My first year of graduate school is a hazy memory. I can still see myself in my roach-infested apartment, piles of articles on the floor, as I paced back and forth, sipping on my fifth cup of coffee and panicking about how little I knew about…just about everything. The research project I had proposed had been destroyed during a lab meeting, and my students despised my lecturing style. If this isn’t going to be on the quiz, why do we need to learn it? I couldn’t even get the software I needed to load on my computer. At the time, I was sure that I was failing miserably at graduate school, and I wasn’t exactly enjoying the graduate experience.
1. Broaden your career options to include both academic and non-academic career paths. In my early twenties, I thought the only way to be successful in science was to obtain a doctorate, become a post-doc, and then secure a tenure track faculty position at a university. However, this seemed like an almost unreachable goal, since fewer than eight percent of PhDs in Biology become tenure track faculty. I was fortunate to attend the Broadening Experiences in Scientific Training NIH program, where I learned that graduate work in the sciences can lead to fulfilling careers in industry, government, and technical writing. I wish I had been more aware of the different career opportunities early on, so that I was less stressed about my future in science.
2. Do not measure yourself only by your scientific achievements. Winning awards and getting published is important, but it is important not to let it define your self-worth. As a young scientist, I was particularly susceptible to measuring my success using external accomplishments. Scientific research is inherently unpredictable, and you are bound to have projects that fail at some point. If you only define your self-worth when things go according to plan, you become vulnerable to the ups and downs of research. Keep a record of things you have learned from each project, value your own learning, and you’ll begin to develop a measure of success that focuses on your skills and strengths.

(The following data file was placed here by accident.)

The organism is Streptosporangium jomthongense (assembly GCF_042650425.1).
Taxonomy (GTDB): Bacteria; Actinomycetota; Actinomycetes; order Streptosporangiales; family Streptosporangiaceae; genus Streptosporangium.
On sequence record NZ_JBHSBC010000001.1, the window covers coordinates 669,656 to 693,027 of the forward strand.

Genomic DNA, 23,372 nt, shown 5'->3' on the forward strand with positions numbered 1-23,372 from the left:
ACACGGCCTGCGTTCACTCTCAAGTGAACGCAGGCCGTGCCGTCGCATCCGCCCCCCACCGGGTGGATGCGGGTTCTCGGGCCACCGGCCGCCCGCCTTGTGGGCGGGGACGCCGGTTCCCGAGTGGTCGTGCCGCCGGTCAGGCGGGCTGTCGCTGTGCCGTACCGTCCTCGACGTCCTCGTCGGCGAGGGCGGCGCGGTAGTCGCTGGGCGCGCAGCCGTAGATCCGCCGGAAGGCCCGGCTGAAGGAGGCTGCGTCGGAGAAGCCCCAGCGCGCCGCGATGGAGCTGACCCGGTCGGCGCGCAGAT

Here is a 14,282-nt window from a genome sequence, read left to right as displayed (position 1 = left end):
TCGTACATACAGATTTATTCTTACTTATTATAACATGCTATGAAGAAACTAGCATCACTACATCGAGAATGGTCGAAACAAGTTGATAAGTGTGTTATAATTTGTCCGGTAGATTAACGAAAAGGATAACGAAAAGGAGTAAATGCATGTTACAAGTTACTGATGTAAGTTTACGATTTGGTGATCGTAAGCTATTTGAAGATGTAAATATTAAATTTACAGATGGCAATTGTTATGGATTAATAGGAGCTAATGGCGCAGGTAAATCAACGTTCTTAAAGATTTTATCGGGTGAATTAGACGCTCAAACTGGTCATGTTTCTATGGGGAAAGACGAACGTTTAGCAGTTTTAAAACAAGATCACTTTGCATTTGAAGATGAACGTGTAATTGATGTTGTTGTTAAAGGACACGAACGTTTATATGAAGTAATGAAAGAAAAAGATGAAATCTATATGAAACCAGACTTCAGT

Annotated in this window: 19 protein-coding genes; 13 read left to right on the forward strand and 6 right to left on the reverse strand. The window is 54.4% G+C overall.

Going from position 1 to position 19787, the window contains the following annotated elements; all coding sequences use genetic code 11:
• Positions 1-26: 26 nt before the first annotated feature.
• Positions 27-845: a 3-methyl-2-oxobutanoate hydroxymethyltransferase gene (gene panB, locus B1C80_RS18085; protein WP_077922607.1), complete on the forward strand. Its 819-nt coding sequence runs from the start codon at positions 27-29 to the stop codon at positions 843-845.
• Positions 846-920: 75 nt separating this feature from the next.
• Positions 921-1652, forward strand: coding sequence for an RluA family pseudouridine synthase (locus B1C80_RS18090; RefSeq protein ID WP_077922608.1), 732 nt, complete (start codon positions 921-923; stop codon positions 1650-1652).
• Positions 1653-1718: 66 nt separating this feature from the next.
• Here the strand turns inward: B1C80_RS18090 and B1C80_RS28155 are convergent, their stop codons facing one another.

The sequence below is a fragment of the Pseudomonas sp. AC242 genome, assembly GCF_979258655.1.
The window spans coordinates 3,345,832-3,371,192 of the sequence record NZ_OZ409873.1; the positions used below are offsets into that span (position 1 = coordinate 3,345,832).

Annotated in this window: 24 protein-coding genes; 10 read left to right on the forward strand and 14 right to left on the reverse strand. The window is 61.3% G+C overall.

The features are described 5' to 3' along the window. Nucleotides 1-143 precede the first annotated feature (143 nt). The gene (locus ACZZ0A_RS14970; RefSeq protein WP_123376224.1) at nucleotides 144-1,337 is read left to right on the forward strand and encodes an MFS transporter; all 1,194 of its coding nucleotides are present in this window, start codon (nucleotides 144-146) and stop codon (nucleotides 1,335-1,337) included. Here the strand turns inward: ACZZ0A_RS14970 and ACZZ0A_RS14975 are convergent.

3. Keep in touch with family and old, close friends. When I first began graduate school, my to-do list exploded. I was trying to manage my courses, research, and teaching, while also trying to foster new friendships and move into my new apartment in a new city. I fell out of touch with some of my closest friends and called my family less frequently, but family and friends are an important support network that can provide perspective when graduate studies are difficult—keep them close. This outside support network can be especially useful in the competitive graduate environment, to keep you motivated and grounded.
4. “Enjoy Yourself (It’s Later Than You Think)” I first heard this 1950’s song in my junior year of college, and I play it sometimes to keep things in perspective. Graduate school will likely be a difficult, challenging, and hectic time in your life where you can lose yourself to the science. However, don’t stop doing things that you enjoy outside of science. When I began graduate school, I stopped writing poetry and fiction. Some of the most successful graduate students I have met engage in passions outside of science, like sports, music, and art. You will undoubtedly have less time than you did as an undergraduate, but nurturing those hobbies that make you who you are is important for maintaining a positive perspective and propelling you through challenging times.
Remember, you are a novice—embrace it. This is what I miss most about my early graduate school years: my lack of experience. It’s nice to have learned a few things along the way, but the beginning of a scientific career is a challenging and exciting time. You have a new perspective to bring to science, academia, and colleagues in your field. Don’t be afraid of not knowing the answer or of being unfamiliar with certain aspects of the scientific process, and enjoy your role as a newcomer because the beginning of the ride can be the most thrilling.
Julie F. Charbonnier is a 4th-year PhD candidate in Integrative Life Sciences at Virginia Commonwealth University. Her research focuses on amphibian and population ecology. She is also interested in scientific writing and science policy. You can follow Julie on Twitter @modernecologist